Venice

April 4, 2012

Still sorting through pictures and trip journals.  And trying to catch up on real life.  I’m actually happy to be getting back to work, which I’m taking as a good sign.

It turns out that Pazin, Croatia is about a three hour drive from Venice, Italy.  For a westerner like myself, a three hour drive is nothing.  It’s Ft. Collins to Pueblo (assuming no traffic — ha!).  So we spent a day in Venice.  I loved Venice, despite the crowds (in March — what the hell’s the place like in August?!).  It’s like my other favorite cities, where all the history is laid bare and all the beauty you’ve been told about and seen in pictures all these years really is there.  Even miles away, when I got my first glimpse of the city on the highway approach, I gasped because it was Venice, I could tell it was Venice, with its gleaming domes and bell towers.

So, when I’m in a city noted for a particular historical period, I can usually put myself there.  Like hearing the hoofbeats of horses in Carcassonne.  Venice at its height, when most of the really spectacular architecture and statuary was built, was the early Renaissance.  Dangerous Beauty territory (and oh, how I want to see that movie again right now, because I’ll recognize it).  But that wasn’t what I felt.  We arrived at our B&B, a beautiful townhouse a couple of blocks from the Rialto fish market.  Our hostess Arianna showed us our rooms and made us all tea, which I took out to our balcony overlooking the Grand Canal.

I didn’t feel the Renaissance, here.  I felt like a young Victorian lady on a Grand Tour.  In the 1800’s, did some other traveler sit on this balcony, drinking her tea and reflecting on her good fortune?  Very probably.

Time travel is real.  Don’t let anyone tell you otherwise.

(The Victorian lady probably did not wear a Fruity Oaty Bar t-shirt.  I will grant you that.)

10 Responses to “Venice”


  1. ahhhh!!! Amazing…. but the Victorian Lady also didn’t understand that you can’t stop the signal… but we’ll forgive her… she wore corsets and hoops on a daily basis… torture…😀

  2. Doruk Says:

    You know what they say, in America, secrets can be very secret (because of all the space), and in Europe, they can be very old.

  3. Thomas Says:

    Fruity Oaty Bar? From the first comment, I am inclined to believe that is the commercial from Serenity that triggers River. Correct?

    Awesome picture! You look happy and healthy, and Venice looks absolutely gorgeous behind you. I would so love to be able to travel all around Italy, Greece, and Europe in general someday.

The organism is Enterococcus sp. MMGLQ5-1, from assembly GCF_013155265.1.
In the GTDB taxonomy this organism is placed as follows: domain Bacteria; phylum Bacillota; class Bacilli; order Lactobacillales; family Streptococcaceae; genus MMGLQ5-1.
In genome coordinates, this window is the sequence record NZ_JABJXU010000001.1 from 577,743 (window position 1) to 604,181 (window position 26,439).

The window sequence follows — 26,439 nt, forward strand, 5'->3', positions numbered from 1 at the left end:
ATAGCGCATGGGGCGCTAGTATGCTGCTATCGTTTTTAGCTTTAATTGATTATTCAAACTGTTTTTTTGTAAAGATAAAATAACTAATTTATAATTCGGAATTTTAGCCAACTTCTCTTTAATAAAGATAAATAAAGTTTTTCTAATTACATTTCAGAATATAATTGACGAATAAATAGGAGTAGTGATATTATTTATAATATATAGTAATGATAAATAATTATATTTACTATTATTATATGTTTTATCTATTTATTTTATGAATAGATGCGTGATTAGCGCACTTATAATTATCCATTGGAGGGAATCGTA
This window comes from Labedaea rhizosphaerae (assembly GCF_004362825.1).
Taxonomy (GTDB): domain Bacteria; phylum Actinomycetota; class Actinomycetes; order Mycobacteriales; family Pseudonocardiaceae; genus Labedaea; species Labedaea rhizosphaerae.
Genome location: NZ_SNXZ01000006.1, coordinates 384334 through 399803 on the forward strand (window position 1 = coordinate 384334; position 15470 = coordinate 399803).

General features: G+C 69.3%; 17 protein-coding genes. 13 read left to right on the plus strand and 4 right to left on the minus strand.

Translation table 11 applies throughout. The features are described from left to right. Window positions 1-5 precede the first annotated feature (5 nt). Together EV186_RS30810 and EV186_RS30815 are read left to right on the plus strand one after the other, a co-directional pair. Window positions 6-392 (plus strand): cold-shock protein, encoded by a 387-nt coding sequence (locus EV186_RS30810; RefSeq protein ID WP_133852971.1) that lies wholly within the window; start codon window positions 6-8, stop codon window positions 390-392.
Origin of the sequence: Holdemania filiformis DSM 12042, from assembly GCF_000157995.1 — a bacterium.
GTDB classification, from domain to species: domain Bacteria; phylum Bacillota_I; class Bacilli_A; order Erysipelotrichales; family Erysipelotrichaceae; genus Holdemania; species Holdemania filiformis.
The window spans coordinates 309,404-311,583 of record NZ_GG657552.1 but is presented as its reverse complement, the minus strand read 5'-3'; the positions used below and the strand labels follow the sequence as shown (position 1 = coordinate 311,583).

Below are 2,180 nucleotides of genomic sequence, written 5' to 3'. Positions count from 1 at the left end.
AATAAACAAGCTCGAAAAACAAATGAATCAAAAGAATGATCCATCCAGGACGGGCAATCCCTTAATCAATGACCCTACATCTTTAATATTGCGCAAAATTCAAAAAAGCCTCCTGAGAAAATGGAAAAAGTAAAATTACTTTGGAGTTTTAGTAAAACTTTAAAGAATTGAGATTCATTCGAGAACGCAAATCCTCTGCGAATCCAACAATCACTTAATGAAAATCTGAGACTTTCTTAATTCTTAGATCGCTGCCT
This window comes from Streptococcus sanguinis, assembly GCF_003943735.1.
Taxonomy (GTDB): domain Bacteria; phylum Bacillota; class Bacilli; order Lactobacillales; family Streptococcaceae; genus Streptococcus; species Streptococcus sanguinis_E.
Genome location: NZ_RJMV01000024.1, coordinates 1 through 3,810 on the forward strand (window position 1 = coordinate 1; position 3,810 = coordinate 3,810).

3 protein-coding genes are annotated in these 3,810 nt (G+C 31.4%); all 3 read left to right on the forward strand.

Glad you had such a great time traveling and that you made it home safely, Carrie!

  4. Juls Says:

    First thing that came to mind as I was reading this; OMG! I was just in Venice recently as well! And I’m kind of curious as to around when you were there. xP

    Now that I ACTUALLY read it, I more or less know how you feel. I kind of got lost in Venice for a good hour (how did you fare while wondering around?), so I didn’t really get to see much, but I DO know that it would have been quite the experience to live there, or anywhere else in Europe for that matter, during the 1800’s (though it might be a bit stinky).

    Glad you enjoyed your trip Carrie!
    PS. How’d you find the food?

  5. Shrike58 Says:

    “For a westerner like myself, a three hour drive is nothing.”

    As they say, the difference between an American and a European is that for the former a couple hundred years is a long time and for the later a couple hundred miles is a long distance.

  6. carriev Says:

    The best food I had the whole trip was in Dubrovnik. We had ok meals in Venice, but I expect there are great places we just missed.

  7. Joe Says:

    I caught shore patrol duty in Venice for a couple of nights back in the mid 70s. Unique city.

  8. Jakk Says:

    That last line about the t-shirt had me laughing out loud. Well played! Glad you had a good time.

  9. Rebecca Says:

    It’s been almost twenty years since I visited Venice and it’s still a very impressive memory – this post convinced me that I absolutely have to go again some of these days…

    I agree, it’s a wonderful town but it’s always too crowded. We went in December, it was terribly cold and still you had to wade through tourists – crazy.

    Anyway, I’m glad you had a good time. ^_^

  10. Helen Says:

    We were in Venice in May last year and the only really crowded place was the Rialto Bridge, even St. Marks Square was not too busy. We wandered all about for 2 days at the beginning and end of a cruise. The park on the east end of Venice was a wonderful interlude after walking allll over the city.


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